A farmworker’s story of giving back to her children and her community
Reina Mendoza is 50 years old, and has been in the United States for the last 21 years. She’s called Santa Maria home for the last nine years.
Mendoza is a single mother with five children: four boys in their early-to-mid 20s and one teenage daughter. But life as a farmworker, Mendoza said, made it initially difficult to enjoy motherhood.
“Before, I used to complain and I didn't know why — maybe it was the pain I carried inside, the frustration that there were five children, [on top of] working very hard in the strawberry fields,” Mendoza said. “I used to get up at 2 or 3 in the morning. I was always on the run. That made me change a lot. Well, it was worth it.”
Mendoza said she later realized that she needed to value and appreciate life and its duality: the beauty of it — and the suffering that comes along with it.
“You look for a way to get up in the morning, even if you feel bad or if you can’t do it anymore,” Mendoza said. “But you have to get up for those kids. I got up, sat down, looked at my kids and said ‘Lord, give me strength.’”
Mendoza said it’s her love for her children that motivates her, saying “it’s not a sacrifice — what one does for their kids is for love.”
Mendoza said she did a lot of things for her kids when they were younger: volunteering at their school, assisting school nurses, or attending school parent meetings.
“As the years go by, I learn a lot of things and I like getting involved with the community — I love getting involved with the community,” Mendoza said.
However, Mendoza said that being a mother didn’t allow her the chance to focus on her own personal growth.
That changed after she was invited to a meeting organized by the Central Coast Alliance United for a Sustainable Economy, or CAUSE.
She said that, through attending CAUSE’s meetings, she learned about her rights as a farmworker, and realized the information CAUSE shared at its meetings is very important.
“I said, ‘why not get involved?’” Mendoza said. “That way I can learn and defend my rights as a farmworker, because in the fields, we’re treated poorly by the bosses who have the position to shout at us. And it doesn’t have to be that way.”
So she got involved. Some of her volunteer efforts include distributing masks and food during the pandemic, assisting in vaccine information campaigns, participating in meetings for community organizations, and sharing what she learns with others.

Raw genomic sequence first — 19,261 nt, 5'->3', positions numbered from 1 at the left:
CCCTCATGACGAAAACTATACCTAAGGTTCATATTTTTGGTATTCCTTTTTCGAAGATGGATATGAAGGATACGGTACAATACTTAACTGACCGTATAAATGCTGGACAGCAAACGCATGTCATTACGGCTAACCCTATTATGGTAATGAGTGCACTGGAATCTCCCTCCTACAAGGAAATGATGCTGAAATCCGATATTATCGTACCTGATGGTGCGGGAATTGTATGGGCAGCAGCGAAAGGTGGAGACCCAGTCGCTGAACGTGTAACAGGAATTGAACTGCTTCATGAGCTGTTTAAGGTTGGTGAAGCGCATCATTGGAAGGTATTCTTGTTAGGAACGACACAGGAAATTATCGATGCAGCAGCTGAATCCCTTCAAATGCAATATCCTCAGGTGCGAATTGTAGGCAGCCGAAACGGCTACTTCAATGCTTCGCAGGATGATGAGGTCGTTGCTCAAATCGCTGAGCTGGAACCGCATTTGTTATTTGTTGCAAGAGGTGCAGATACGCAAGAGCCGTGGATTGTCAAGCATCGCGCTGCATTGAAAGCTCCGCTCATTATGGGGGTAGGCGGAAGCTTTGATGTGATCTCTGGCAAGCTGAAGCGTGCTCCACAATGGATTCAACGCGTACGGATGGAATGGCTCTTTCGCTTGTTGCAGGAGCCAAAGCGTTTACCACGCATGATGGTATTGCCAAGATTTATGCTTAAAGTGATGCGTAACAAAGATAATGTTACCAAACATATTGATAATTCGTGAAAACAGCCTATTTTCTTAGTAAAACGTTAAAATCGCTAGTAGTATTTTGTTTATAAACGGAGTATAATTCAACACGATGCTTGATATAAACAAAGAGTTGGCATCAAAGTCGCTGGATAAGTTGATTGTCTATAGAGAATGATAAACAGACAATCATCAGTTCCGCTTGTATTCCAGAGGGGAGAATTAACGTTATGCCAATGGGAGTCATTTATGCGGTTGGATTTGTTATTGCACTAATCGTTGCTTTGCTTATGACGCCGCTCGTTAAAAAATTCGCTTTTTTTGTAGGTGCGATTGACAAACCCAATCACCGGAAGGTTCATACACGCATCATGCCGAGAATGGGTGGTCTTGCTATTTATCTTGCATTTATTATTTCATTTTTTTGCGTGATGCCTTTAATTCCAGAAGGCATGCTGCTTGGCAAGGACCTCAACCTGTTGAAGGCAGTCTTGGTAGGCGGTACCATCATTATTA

Zulema Aleman, a community organizer with CAUSE, said Mendoza was one of the first people she met when she started her job at CAUSE two and a half years ago.
Aleman praised Mendoza for being invested in self-growth — something Aleman said not many people can do when raised in environments where emotion-processing is discouraged.
“That's not something that I think a lot of us grew up with,” Aleman said. “And to see her be that mom and then see her advocate for the community in different ways — I think it's a really cool experience.”
Mendoza said bringing positive change through her community involvement matters because many people in the community might not know about their rights as farmworkers or resources available to them. She said other farmworkers come over to her house to get brochures and information pamphlets; sharing this knowledge is fulfilling to her, she said.
“It’s something that motivates you,” Mendoza said. “You’re busy, you’re working to give back to the city and give back to the community.”
Mendoza’s efforts to bring positive change to the community line up with her philosophy about change.
She said change is something everyone has to go through in their lives — not just for themselves, or their families, but for the community as well.
“I’ve tried to change for the better,” Mendoza said. “I think many people need to give change a chance and they have the opportunity to learn. It’s never too late to learn.”
Mendoza said she didn’t always have this approach to life. She said she didn’t learn much in her youth because of how busy she was with her farm work and her family.
“I didn’t have a life, I’d say. And now I do,” Mendoza said. “Why? Because my kids let me and say ‘do whatever you like and we’ll support you’ and that’s something beautiful to feel: the support of your kids.”
This episode of "Beyond the Furrows" is made possible by a grant from the Sunflower Foundation.